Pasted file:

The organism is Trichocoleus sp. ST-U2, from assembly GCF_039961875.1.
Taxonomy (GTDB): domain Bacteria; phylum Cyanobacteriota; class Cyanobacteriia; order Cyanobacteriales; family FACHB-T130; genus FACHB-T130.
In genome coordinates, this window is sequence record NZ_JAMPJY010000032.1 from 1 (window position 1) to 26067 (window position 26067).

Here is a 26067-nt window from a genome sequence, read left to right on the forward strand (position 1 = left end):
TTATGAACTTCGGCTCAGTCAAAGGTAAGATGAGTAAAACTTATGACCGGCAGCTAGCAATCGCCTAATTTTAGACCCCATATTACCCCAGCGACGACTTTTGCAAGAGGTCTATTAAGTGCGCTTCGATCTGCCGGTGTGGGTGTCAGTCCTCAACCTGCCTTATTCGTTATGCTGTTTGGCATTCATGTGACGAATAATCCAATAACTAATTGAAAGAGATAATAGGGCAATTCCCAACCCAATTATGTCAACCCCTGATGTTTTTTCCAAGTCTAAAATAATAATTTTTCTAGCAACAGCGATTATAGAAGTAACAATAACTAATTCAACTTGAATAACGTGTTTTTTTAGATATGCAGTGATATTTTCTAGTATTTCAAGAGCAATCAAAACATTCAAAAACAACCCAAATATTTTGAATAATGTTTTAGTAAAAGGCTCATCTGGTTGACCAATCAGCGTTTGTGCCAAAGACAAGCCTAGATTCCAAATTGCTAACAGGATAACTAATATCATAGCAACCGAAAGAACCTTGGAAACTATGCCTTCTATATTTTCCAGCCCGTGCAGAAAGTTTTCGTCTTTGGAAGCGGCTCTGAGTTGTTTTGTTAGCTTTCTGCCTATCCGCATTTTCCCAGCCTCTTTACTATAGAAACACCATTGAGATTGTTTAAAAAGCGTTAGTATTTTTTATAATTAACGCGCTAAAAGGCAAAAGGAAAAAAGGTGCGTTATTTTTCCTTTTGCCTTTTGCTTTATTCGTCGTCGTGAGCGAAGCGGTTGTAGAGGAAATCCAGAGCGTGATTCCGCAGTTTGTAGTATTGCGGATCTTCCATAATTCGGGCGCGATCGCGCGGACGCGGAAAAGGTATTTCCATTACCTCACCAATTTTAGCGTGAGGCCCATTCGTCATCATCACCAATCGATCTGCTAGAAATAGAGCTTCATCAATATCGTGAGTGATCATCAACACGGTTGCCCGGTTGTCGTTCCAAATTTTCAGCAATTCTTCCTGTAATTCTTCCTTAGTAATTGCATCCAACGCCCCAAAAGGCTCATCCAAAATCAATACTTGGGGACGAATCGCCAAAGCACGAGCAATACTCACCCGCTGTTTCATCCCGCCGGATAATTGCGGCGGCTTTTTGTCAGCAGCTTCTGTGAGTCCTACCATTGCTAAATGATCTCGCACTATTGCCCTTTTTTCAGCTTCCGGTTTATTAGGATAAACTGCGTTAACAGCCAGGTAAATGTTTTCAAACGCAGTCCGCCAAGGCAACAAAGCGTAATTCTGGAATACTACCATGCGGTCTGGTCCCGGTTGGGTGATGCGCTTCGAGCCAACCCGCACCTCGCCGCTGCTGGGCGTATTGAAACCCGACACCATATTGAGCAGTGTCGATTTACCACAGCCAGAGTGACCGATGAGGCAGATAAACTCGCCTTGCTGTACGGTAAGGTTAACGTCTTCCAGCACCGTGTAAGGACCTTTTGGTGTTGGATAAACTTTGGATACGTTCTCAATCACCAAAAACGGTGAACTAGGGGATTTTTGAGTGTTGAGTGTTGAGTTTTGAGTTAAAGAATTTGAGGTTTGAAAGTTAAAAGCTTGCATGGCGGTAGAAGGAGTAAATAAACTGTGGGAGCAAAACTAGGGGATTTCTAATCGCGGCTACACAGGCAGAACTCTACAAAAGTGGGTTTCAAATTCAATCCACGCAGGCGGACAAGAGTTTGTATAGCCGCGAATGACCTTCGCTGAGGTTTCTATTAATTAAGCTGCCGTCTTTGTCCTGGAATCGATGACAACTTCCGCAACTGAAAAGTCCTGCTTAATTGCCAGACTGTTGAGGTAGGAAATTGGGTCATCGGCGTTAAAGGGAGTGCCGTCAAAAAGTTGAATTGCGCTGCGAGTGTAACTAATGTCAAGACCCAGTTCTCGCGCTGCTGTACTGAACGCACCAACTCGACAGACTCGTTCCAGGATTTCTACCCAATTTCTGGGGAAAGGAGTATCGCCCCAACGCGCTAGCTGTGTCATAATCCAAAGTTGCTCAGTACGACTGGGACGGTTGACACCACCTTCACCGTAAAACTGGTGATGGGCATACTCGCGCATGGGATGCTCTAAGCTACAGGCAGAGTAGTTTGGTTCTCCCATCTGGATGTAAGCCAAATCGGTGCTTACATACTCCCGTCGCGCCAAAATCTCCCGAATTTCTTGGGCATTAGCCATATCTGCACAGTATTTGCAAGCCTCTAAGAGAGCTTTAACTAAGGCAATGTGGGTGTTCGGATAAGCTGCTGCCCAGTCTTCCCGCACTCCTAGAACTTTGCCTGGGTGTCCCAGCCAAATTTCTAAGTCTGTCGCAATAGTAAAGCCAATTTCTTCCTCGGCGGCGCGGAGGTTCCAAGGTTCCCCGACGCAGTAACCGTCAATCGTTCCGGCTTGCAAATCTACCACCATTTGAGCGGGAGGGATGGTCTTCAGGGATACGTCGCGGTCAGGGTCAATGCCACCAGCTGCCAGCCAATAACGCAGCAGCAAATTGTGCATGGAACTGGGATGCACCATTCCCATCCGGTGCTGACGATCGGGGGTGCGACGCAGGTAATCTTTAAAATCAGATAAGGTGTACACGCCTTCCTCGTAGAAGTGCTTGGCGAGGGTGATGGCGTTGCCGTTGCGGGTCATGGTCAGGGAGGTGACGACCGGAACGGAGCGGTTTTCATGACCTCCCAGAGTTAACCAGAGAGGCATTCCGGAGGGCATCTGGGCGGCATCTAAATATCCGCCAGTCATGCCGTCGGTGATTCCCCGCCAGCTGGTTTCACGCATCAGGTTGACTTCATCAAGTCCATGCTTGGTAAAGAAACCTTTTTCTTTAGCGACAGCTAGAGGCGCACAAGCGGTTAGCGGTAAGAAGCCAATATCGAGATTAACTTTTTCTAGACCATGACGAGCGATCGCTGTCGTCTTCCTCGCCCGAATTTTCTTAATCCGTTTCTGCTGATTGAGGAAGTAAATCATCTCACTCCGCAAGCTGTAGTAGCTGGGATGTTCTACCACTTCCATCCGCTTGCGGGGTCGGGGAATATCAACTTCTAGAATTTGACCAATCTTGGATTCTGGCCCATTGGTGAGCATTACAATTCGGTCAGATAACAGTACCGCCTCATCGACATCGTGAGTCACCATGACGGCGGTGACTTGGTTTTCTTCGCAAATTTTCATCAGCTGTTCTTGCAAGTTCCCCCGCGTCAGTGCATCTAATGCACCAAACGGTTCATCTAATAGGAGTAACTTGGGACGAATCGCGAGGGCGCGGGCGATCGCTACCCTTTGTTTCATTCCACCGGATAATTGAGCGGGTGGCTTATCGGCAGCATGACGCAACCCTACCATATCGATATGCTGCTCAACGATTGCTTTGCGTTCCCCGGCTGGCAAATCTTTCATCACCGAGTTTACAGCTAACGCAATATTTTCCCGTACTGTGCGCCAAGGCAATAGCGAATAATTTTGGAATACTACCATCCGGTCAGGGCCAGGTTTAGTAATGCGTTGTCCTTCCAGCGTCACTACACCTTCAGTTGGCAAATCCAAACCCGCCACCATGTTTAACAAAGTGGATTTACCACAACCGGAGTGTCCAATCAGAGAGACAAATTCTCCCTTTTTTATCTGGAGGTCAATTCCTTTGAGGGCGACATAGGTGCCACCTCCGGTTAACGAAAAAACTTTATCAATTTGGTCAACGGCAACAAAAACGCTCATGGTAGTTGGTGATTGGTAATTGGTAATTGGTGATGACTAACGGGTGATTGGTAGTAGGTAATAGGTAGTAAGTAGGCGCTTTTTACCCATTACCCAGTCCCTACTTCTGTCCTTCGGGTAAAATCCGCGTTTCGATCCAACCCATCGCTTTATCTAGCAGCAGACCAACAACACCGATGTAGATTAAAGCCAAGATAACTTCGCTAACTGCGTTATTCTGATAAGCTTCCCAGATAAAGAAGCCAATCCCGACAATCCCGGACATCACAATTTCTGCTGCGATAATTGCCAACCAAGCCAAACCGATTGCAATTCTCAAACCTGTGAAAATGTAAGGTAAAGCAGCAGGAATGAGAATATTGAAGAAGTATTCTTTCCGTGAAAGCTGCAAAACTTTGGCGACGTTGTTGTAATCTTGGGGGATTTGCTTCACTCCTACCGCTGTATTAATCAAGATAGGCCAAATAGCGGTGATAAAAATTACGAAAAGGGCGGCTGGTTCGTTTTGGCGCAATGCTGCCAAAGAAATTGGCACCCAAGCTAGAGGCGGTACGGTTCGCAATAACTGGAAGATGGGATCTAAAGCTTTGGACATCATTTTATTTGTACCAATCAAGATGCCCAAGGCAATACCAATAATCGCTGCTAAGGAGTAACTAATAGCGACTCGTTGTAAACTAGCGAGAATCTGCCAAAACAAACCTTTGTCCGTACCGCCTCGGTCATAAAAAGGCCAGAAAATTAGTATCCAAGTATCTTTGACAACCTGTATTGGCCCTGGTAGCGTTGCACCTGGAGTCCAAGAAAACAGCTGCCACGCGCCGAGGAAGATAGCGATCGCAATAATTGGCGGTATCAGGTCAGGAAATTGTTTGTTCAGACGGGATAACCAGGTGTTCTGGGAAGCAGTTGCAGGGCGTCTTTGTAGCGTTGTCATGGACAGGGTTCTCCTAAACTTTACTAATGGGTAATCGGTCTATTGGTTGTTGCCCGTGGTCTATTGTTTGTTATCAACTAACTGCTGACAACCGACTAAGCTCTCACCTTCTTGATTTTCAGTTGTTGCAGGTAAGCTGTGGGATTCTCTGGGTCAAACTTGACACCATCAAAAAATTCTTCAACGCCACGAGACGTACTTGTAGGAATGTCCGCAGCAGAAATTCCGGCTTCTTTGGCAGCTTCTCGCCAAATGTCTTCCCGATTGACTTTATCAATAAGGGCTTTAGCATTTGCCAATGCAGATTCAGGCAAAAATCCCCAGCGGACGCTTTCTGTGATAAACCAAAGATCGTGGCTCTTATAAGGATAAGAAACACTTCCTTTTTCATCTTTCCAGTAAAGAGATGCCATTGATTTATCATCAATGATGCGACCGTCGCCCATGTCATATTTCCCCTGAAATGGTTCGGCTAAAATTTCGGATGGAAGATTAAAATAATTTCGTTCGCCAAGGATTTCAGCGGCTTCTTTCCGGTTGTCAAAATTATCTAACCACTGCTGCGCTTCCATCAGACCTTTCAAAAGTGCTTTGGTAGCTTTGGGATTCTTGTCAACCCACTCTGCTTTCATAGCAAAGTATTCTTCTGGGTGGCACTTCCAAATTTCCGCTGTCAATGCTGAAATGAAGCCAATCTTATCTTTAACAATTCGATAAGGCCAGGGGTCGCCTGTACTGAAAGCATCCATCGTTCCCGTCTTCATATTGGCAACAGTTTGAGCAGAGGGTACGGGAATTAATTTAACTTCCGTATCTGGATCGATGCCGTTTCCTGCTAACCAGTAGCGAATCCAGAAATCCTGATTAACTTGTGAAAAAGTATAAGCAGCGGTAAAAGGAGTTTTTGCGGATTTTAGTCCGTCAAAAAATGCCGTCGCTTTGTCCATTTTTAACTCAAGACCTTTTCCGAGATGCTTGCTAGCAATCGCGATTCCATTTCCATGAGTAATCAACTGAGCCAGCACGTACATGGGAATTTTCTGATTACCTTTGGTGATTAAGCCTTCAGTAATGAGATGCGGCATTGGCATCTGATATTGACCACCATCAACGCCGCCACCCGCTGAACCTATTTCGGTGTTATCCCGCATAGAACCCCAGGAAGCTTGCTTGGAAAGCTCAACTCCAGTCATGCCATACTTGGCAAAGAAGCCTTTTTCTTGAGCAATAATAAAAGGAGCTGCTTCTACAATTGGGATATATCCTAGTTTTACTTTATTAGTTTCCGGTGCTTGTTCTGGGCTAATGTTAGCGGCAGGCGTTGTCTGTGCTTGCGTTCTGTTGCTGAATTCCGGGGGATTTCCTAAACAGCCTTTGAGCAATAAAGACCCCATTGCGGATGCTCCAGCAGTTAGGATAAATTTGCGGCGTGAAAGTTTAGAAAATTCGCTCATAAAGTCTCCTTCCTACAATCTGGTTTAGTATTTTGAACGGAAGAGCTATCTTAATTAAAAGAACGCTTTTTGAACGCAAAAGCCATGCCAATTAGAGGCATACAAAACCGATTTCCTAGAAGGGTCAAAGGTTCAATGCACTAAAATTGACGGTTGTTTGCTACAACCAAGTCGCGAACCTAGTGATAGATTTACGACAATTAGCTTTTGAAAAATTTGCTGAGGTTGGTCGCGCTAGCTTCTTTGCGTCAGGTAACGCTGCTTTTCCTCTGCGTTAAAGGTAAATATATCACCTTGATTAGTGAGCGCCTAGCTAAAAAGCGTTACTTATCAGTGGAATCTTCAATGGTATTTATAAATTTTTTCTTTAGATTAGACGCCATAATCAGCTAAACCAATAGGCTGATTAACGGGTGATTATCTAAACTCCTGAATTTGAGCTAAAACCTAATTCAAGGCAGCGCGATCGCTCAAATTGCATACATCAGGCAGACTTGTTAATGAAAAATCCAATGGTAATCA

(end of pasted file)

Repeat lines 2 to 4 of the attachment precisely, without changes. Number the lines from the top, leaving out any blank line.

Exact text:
Taxonomy (GTDB): domain Bacteria; phylum Cyanobacteriota; class Cyanobacteriia; order Cyanobacteriales; family FACHB-T130; genus FACHB-T130.
In genome coordinates, this window is sequence record NZ_JAMPJY010000032.1 from 1 (window position 1) to 26067 (window position 26067).

Here is a 26067-nt window from a genome sequence, read left to right on the forward strand (position 1 = left end):